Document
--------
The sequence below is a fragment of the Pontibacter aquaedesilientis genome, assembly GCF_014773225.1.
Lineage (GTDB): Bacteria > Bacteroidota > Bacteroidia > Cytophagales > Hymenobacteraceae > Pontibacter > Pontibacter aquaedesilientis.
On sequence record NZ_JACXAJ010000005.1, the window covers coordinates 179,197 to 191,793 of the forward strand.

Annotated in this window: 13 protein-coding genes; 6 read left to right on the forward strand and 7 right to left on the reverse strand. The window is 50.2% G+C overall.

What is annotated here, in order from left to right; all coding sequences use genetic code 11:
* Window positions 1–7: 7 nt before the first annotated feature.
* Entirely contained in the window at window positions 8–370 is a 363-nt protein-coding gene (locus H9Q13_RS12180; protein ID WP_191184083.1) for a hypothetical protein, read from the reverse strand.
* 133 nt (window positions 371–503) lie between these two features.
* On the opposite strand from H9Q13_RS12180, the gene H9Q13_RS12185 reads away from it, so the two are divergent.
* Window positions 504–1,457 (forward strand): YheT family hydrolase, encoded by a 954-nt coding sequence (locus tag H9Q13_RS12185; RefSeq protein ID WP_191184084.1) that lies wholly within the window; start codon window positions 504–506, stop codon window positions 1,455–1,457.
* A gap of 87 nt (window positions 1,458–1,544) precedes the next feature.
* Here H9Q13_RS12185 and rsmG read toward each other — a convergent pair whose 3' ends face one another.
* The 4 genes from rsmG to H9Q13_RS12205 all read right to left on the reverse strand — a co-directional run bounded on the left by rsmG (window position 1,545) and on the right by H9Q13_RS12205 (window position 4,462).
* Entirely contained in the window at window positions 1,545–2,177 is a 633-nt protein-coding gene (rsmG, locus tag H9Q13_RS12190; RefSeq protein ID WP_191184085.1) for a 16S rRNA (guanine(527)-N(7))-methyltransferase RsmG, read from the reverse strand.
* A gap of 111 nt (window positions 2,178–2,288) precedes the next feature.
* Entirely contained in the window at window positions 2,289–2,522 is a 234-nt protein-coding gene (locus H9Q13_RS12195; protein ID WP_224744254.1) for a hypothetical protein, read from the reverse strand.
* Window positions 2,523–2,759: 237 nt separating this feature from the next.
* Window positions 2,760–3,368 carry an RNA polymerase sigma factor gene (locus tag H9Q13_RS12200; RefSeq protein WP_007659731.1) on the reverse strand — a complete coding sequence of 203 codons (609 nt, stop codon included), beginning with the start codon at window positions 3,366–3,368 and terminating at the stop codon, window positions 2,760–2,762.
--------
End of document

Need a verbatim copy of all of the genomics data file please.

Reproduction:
The sequence below is a fragment of the Pontibacter aquaedesilientis genome, assembly GCF_014773225.1.
Lineage (GTDB): Bacteria > Bacteroidota > Bacteroidia > Cytophagales > Hymenobacteraceae > Pontibacter > Pontibacter aquaedesilientis.
On sequence record NZ_JACXAJ010000005.1, the window covers coordinates 179,197 to 191,793 of the forward strand.

Annotated in this window: 13 protein-coding genes; 6 read left to right on the forward strand and 7 right to left on the reverse strand. The window is 50.2% G+C overall.

What is annotated here, in order from left to right; all coding sequences use genetic code 11:
* Window positions 1–7: 7 nt before the first annotated feature.
* Entirely contained in the window at window positions 8–370 is a 363-nt protein-coding gene (locus H9Q13_RS12180; protein ID WP_191184083.1) for a hypothetical protein, read from the reverse strand.
* 133 nt (window positions 371–503) lie between these two features.
* On the opposite strand from H9Q13_RS12180, the gene H9Q13_RS12185 reads away from it, so the two are divergent.
* Window positions 504–1,457 (forward strand): YheT family hydrolase, encoded by a 954-nt coding sequence (locus tag H9Q13_RS12185; RefSeq protein ID WP_191184084.1) that lies wholly within the window; start codon window positions 504–506, stop codon window positions 1,455–1,457.
* A gap of 87 nt (window positions 1,458–1,544) precedes the next feature.
* Here H9Q13_RS12185 and rsmG read toward each other — a convergent pair whose 3' ends face one another.
* The 4 genes from rsmG to H9Q13_RS12205 all read right to left on the reverse strand — a co-directional run bounded on the left by rsmG (window position 1,545) and on the right by H9Q13_RS12205 (window position 4,462).
* Entirely contained in the window at window positions 1,545–2,177 is a 633-nt protein-coding gene (rsmG, locus tag H9Q13_RS12190; RefSeq protein ID WP_191184085.1) for a 16S rRNA (guanine(527)-N(7))-methyltransferase RsmG, read from the reverse strand.
* A gap of 111 nt (window positions 2,178–2,288) precedes the next feature.
* Entirely contained in the window at window positions 2,289–2,522 is a 234-nt protein-coding gene (locus H9Q13_RS12195; protein ID WP_224744254.1) for a hypothetical protein, read from the reverse strand.
* Window positions 2,523–2,759: 237 nt separating this feature from the next.
* Window positions 2,760–3,368 carry an RNA polymerase sigma factor gene (locus tag H9Q13_RS12200; RefSeq protein WP_007659731.1) on the reverse strand — a complete coding sequence of 203 codons (609 nt, stop codon included), beginning with the start codon at window positions 3,366–3,368 and terminating at the stop codon, window positions 2,760–2,762.